Probably the most important question facing new Chicago Bears general manager Phil Emery is what to do with Matt Forte. The star running back and 2008 second-round pick is scheduled to hit unrestricted free agency when the new league year begins March 13.
The obvious answer is that the Bears absolutely have to pay the man. The offense cratered when he went down with a knee injury against the Kansas City Chiefs in Week 13. Neither Marion Barber III nor Kahlil Bell, individual or collectively, could replace his production either as a runner or a receiver. The Bears’ offensive line, justifiably much-maligned in recent years, is not good enough that just any running back can be productive behind it. He’s also a valuable and prolific receiving option, with 50 or more catches every year of his career. Obviously, the Bears have to pay the man.
Then again, Forte wasn’t the only reason the Bears offense cratered at the end of the year. After all, quarterback Jay Cutler also missed the final four games of the season, and Caleb Hanie was by at least one measure the worst quarterback on a per play basis in the NFL last year. In a passing league, the replacement of a flawed but talented quarterback with a terrible one is more important than the difference between a good running back and a couple below average ones. Maybe paying Forte isn’t such a necessary move after all.
If the Bears do decide to pay Forte, the question then becomes how and how much. It’s been reported previously that the Bears were offering $13-15 million in guaranteed money, while Forte was looking for closer to $20 million, along the lines of what DeAngelo Williams received. That DeAngelo Williams contract is one of several cautionary tales that may indicate to Emery paying Forte isn’t a good idea. These include:
- DeAngelo Williams. Signed by the Panthers to a 5-year, $43 million deal with $21 million guaranteed. Results: 836 yards rushing while splitting time with Jonathan Stewart, while a passing game reinvigorated by TGS Rookie of the Year Cam Newton provided most of the offensive fireworks.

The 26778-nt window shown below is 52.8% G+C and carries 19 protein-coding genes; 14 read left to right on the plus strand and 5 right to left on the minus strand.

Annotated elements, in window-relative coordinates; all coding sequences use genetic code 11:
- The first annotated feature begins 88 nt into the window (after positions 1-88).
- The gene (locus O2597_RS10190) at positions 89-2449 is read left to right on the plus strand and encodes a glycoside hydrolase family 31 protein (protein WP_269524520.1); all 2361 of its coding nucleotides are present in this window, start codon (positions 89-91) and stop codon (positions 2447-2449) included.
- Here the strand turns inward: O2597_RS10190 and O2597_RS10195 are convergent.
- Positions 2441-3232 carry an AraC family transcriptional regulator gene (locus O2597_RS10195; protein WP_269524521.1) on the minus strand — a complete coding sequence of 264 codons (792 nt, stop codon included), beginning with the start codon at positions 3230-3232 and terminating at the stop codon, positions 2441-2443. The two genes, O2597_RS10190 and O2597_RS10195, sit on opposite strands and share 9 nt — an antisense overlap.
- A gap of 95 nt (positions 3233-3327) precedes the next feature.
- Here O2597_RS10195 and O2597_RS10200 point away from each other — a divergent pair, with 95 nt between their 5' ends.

- Chris Johnson. Signed by the Titans to a 6-year, $56 million deal with $31 million guaranteed. For that, the Titans got just over 1,000 yards rushing (unimpressive in a 16-game season) and at times apparent substandard level of effort after getting paid.
- Adrian Peterson. Signed by the Vikings to what was nominally a 7-year, $100 million dollar extension, but more like a $40 million deal over three years with $36 million guaranteed. While Peterson’s level of performance didn’t decline, he did suffer a season-ending injury that cost him the final four games.
Since Forte is coming off a season-ending injury of his own, the Bears will surely take that into account in deciding whether to pay the man. I tried to find a list of players similar to Forte who’d missed at least four games, but still had at least 800 yards rushing and 40 receptions. That list contains all at least relatively famous players, with Jets stalwart of the 1980’s Freeman McNeil being perhaps the most obscure. Some of the players are obviously better fits than others. Forte’s favorite parallel is probably Steven Jackson’s 2008 season. Jackson missed four games with a lingering quad injury that year, and had missed four games the year before as well, but since then has returned to pretty much full health, playing 46 of 48 games the last three years, with at least 1100 yards rushing and 40 receptions every year. Considering only the injury-plagued McNeil and the older Faulk failed to return to their prior levels of play after those truncated seasons, combined with the fact that Forte’s injury was only a relatively minor MCL sprain and not a full ACL tear, history suggests that his injury is not a good reason not to pay Matt Forte.
One thing that will factor into the Bears’ decision on Forte is who might be available to replace him. It’s probably a safe assumption that they’d want a back with the ability to catch the ball out of the backfield, but the list of free agents isn’t long on backs with receiving ability. Ray Rice is the class of the market, but will probably want even more money than Forte does, and the Ravens will probably want to keep him. Arian Foster is another back who’s a good receiver, but would cost the Bears a first-round pick to sign and probably want more money. A better option might be a third-down back like Mewelde Moore and spending some money not used on Forte to upgrade on Barber, maybe with Michael Bush.
Ultimately what may drive the Bears’ decision on it is where they see their team. With both Cutler and Forte in the lineup, the Bears were slated to make the playoffs. They weren’t going to catch the Packers last year, but they were the #2 seed in the NFC in 2010. If the Bears think they can be a contender in the next three years, which they should consider Jay Cutler and some very talented players on defense, they should re-sign Forte. Otherwise, the lack of a quality top wideout may be more of a problem, exposing the entire offense, and Emery will have to find at least one more talented player. If he and the Bears can’t come to terms, then they should absolutely use the franchise tag on him. Either way, though, the Bears should not let Matt Forte hit the market this offseason.